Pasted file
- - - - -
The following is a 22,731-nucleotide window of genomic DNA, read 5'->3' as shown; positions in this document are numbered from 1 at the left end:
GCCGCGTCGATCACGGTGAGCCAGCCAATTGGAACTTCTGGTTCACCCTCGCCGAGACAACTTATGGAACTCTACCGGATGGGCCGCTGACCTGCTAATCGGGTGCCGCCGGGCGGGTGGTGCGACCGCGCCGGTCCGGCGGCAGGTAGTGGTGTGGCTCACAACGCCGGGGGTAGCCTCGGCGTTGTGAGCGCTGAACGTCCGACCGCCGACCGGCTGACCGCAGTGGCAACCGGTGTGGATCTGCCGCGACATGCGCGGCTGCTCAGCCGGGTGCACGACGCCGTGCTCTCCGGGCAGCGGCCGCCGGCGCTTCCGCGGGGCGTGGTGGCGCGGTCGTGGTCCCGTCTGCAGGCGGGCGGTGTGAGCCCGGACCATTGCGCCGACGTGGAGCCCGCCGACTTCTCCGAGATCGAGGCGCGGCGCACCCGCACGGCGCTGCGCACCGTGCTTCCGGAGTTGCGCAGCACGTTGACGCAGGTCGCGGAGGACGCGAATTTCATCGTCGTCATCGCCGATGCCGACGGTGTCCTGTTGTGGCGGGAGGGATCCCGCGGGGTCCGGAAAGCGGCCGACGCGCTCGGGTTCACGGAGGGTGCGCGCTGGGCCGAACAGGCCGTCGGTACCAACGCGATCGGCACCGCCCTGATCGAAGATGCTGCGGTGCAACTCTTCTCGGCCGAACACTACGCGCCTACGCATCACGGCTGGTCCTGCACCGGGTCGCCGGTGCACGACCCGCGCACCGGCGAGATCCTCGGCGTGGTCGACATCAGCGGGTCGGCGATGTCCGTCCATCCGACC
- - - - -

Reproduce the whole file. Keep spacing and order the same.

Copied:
The following is a 22,731-nucleotide window of genomic DNA, read 5'->3' as shown; positions in this document are numbered from 1 at the left end:
GCCGCGTCGATCACGGTGAGCCAGCCAATTGGAACTTCTGGTTCACCCTCGCCGAGACAACTTATGGAACTCTACCGGATGGGCCGCTGACCTGCTAATCGGGTGCCGCCGGGCGGGTGGTGCGACCGCGCCGGTCCGGCGGCAGGTAGTGGTGTGGCTCACAACGCCGGGGGTAGCCTCGGCGTTGTGAGCGCTGAACGTCCGACCGCCGACCGGCTGACCGCAGTGGCAACCGGTGTGGATCTGCCGCGACATGCGCGGCTGCTCAGCCGGGTGCACGACGCCGTGCTCTCCGGGCAGCGGCCGCCGGCGCTTCCGCGGGGCGTGGTGGCGCGGTCGTGGTCCCGTCTGCAGGCGGGCGGTGTGAGCCCGGACCATTGCGCCGACGTGGAGCCCGCCGACTTCTCCGAGATCGAGGCGCGGCGCACCCGCACGGCGCTGCGCACCGTGCTTCCGGAGTTGCGCAGCACGTTGACGCAGGTCGCGGAGGACGCGAATTTCATCGTCGTCATCGCCGATGCCGACGGTGTCCTGTTGTGGCGGGAGGGATCCCGCGGGGTCCGGAAAGCGGCCGACGCGCTCGGGTTCACGGAGGGTGCGCGCTGGGCCGAACAGGCCGTCGGTACCAACGCGATCGGCACCGCCCTGATCGAAGATGCTGCGGTGCAACTCTTCTCGGCCGAACACTACGCGCCTACGCATCACGGCTGGTCCTGCACCGGGTCGCCGGTGCACGACCCGCGCACCGGCGAGATCCTCGGCGTGGTCGACATCAGCGGGTCGGCGATGTCCGTCCATCCGACC